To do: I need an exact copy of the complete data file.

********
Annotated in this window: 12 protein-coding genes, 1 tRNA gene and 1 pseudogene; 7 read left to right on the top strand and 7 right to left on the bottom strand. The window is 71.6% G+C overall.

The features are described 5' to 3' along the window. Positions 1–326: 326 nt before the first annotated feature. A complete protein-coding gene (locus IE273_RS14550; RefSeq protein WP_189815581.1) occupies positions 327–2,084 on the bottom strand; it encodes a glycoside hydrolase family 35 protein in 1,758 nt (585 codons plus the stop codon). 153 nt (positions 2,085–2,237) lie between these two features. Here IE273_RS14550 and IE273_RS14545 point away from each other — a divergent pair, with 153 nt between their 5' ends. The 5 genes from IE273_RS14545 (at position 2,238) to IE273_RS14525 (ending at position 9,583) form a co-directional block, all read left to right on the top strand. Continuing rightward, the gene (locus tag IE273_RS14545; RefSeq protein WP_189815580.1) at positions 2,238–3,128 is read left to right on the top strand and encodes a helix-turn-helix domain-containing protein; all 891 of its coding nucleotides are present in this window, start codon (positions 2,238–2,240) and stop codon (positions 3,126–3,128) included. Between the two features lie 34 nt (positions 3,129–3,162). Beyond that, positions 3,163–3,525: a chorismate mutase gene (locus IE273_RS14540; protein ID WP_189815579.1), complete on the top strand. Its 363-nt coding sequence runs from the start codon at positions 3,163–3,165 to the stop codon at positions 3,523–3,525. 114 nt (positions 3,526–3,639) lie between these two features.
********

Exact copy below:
Annotated in this window: 12 protein-coding genes, 1 tRNA gene and 1 pseudogene; 7 read left to right on the top strand and 7 right to left on the bottom strand. The window is 71.6% G+C overall.

The features are described 5' to 3' along the window. Positions 1–326: 326 nt before the first annotated feature. A complete protein-coding gene (locus IE273_RS14550; RefSeq protein WP_189815581.1) occupies positions 327–2,084 on the bottom strand; it encodes a glycoside hydrolase family 35 protein in 1,758 nt (585 codons plus the stop codon). 153 nt (positions 2,085–2,237) lie between these two features. Here IE273_RS14550 and IE273_RS14545 point away from each other — a divergent pair, with 153 nt between their 5' ends. The 5 genes from IE273_RS14545 (at position 2,238) to IE273_RS14525 (ending at position 9,583) form a co-directional block, all read left to right on the top strand. Continuing rightward, the gene (locus tag IE273_RS14545; RefSeq protein WP_189815580.1) at positions 2,238–3,128 is read left to right on the top strand and encodes a helix-turn-helix domain-containing protein; all 891 of its coding nucleotides are present in this window, start codon (positions 2,238–2,240) and stop codon (positions 3,126–3,128) included. Between the two features lie 34 nt (positions 3,129–3,162). Beyond that, positions 3,163–3,525: a chorismate mutase gene (locus IE273_RS14540; protein ID WP_189815579.1), complete on the top strand. Its 363-nt coding sequence runs from the start codon at positions 3,163–3,165 to the stop codon at positions 3,523–3,525. 114 nt (positions 3,526–3,639) lie between these two features.